Employment & Safety Update – 23 April 2021

Amendments to Fair Work Act following Respect@Work Report, and Full Bench reduces compensation following misconduct finding

A. Proposed amendments to Fair Work Act and Fair Work Regulations

Following the Respect@Work: A National Inquiry into Sexual Harassment in Australian Workplaces’ Report, the Federal Government recently announced that it will introduce legislation to amend the Fair Work Act 2009 and Fair Work Regulations 2009 to:

  • include sexual harassment in the definition of ‘serious misconduct’; and
  • clarify that sexual harassment can be a ‘valid reason’ for dismissal.

Serious misconduct involves an employee deliberately behaving in a way that is inconsistent with continuing their employment, therefore warranting dismissal without notice or payment in lieu of notice.

While the proposed change to the Fair Work Regulations will not alter an employer’s substantive rights (sexual harassment has always been a valid reason for termination) the inclusion of a specific and express reference to sexual harassment in the definition of serious misconduct reflects that this type of behaviour within the workplace can justify summary dismissal.

B. Case note – Misconduct finding reduces employee compensation

Section 392(3) of the Fair Work Act provides that where the FWC is satisfied a person’s misconduct contributed to an employer’s decision to dismiss the person, the FWC must reduce the amount of compensation it would otherwise order as a result of the misconduct.

Recently, the Full Bench of the Fair Work Commission (FWCFB) decision in Butterfly Systems Pty Ltd v Sergeev [2021] FWCFB 18, provided guidance as to how the FWC will deal with deductions to compensation in practice.

Facts

Mr Sergeev was employed as a Software Developer with Butterfly Systems Pty Ltd (Butterfly Systems). Following a heated telephone discussion, Mr Sergeev said he was going to take one day of his annual leave to be taken on the same day. Mr Sergeev was told his request would not be approved as there was a lot of work to do, but he submitted the request anyway. He then disconnected from Butterfly System’s corporate network as he considered himself to be on annual leave.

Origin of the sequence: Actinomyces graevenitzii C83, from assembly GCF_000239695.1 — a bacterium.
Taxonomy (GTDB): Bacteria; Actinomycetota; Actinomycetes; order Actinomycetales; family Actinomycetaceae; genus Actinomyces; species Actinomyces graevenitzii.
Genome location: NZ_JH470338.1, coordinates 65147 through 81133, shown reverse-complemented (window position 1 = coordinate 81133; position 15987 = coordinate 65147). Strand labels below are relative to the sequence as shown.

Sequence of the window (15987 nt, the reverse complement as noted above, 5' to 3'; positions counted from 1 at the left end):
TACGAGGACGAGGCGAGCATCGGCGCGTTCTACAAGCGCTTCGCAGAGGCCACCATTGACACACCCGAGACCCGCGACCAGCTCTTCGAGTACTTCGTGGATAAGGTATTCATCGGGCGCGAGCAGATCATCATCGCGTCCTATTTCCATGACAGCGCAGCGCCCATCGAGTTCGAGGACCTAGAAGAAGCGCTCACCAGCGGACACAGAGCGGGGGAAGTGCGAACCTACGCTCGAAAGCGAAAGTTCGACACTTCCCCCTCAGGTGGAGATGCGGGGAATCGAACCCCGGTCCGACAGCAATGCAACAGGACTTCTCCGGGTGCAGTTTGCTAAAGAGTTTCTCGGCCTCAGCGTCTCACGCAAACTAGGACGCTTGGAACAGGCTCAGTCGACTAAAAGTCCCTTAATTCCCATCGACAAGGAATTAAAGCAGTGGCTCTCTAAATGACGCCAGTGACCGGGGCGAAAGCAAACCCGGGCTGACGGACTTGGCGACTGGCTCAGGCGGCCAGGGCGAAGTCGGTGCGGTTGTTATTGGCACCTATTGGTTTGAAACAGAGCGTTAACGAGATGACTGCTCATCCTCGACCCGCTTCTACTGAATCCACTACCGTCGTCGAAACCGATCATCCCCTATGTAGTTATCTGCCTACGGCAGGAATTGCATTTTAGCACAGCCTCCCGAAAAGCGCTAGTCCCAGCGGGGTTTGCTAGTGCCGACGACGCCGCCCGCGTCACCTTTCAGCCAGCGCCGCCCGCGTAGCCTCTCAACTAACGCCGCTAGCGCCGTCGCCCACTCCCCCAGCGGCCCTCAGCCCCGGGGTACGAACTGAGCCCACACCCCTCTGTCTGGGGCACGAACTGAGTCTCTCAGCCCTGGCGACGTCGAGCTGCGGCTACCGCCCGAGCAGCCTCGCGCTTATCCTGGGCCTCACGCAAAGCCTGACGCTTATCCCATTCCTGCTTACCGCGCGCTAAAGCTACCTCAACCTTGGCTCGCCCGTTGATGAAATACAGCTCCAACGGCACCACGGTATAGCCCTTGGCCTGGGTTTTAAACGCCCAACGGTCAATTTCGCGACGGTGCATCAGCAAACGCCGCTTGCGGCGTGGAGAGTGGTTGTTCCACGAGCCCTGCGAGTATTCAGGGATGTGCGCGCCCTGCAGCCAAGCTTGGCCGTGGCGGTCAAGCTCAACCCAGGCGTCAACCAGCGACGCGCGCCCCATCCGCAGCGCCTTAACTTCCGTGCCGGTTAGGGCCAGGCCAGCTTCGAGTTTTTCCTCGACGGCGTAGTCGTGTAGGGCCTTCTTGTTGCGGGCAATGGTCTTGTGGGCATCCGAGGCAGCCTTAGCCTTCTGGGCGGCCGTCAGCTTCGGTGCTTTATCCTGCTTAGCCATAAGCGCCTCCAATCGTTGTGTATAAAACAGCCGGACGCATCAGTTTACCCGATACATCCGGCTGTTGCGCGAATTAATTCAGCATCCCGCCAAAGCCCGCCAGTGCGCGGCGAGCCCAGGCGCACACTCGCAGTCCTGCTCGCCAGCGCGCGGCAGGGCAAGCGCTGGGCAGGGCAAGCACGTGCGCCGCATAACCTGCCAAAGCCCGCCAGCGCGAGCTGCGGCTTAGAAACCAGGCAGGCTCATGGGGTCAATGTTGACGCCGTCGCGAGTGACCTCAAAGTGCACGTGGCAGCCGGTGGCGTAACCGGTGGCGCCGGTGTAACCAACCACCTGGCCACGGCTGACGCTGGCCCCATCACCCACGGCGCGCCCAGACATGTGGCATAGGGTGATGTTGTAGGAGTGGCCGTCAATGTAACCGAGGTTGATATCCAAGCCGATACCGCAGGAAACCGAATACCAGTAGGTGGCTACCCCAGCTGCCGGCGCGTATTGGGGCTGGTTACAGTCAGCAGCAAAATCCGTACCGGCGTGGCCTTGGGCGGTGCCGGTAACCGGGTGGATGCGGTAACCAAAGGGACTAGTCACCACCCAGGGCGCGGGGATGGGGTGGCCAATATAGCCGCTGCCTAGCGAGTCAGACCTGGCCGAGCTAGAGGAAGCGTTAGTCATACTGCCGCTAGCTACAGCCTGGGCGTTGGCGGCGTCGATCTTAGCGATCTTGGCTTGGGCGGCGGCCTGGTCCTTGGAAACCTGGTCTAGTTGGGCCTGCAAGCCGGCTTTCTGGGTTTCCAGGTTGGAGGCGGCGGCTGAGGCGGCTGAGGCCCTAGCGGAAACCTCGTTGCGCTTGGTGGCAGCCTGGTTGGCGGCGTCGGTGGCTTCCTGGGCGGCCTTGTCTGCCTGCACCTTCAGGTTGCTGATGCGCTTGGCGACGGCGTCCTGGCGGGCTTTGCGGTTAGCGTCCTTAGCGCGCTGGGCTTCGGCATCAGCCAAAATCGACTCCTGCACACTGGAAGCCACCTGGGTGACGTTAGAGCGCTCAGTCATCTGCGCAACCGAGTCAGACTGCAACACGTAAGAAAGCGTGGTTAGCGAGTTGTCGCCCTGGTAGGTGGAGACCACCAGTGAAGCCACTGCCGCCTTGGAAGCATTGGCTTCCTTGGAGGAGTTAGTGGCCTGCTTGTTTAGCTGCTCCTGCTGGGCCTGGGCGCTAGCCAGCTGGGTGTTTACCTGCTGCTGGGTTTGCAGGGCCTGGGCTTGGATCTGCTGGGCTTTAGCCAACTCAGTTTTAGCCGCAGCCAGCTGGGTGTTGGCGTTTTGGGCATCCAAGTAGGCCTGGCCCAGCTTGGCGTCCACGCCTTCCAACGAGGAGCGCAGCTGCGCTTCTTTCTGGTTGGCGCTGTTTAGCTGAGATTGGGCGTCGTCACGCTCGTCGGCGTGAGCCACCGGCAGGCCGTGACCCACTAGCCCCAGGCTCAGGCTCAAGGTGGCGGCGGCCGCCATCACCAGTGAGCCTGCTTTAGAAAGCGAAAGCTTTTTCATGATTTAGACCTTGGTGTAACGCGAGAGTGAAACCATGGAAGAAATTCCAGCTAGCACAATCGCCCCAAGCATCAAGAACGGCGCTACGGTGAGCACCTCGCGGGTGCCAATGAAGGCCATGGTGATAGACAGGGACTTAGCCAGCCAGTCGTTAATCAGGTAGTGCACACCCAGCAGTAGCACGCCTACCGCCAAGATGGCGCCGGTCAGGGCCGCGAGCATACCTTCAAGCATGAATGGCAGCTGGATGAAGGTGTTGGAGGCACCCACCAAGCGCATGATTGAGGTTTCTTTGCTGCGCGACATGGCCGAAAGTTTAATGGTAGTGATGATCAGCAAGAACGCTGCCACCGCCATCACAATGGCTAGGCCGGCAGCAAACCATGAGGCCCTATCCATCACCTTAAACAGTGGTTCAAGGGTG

Mr Sergeev’s employer sent him a text message a couple of hours later informing him he had been summarily dismissed and requested that he return any property of the employer as soon as possible.

Mr Sergeev filed an unfair dismissal application and was successful at first instance. He was awarded $35,000 in compensation. Butterfly Systems appealed to the Full Bench.

Outcome of the Appeal

The FWCFB held that there was a valid reason for dismissal but that dismissal itself was disproportionate saying that his actions might have resulted, at worst, in a formal warning.

The FWCFB initially reduced his compensation to $9,230.77, on the basis that he would have only been employed for another 4 weeks.

However, it then reduced Mr Sergeev’s compensation by a further 20% as a result of his misconduct, as Mr Surgeev’s misconduct directly contributed to the employer’s decision to dismiss him. This resulted in Mr Sergeev’s compensation ultimately being reduced to $7,384 – about $28,000 less than the original award.

The decision reinforces that misconduct is a relevant matter when considering the settlement of unfair dismissal claims as the requirement to consider misconduct can have a signficant impact on the compensation that Fair Work Commission may award.

If you have any queries about this update, please contact:

Joe Mullavey
Principal
M: 0416 794 061
E: jmullavey@pageseager.com.au

Caleb Devine
Lawyer
T: (03) 6235 5125
E: cdevine@pageseager.com.au

Published: 23 April 2021

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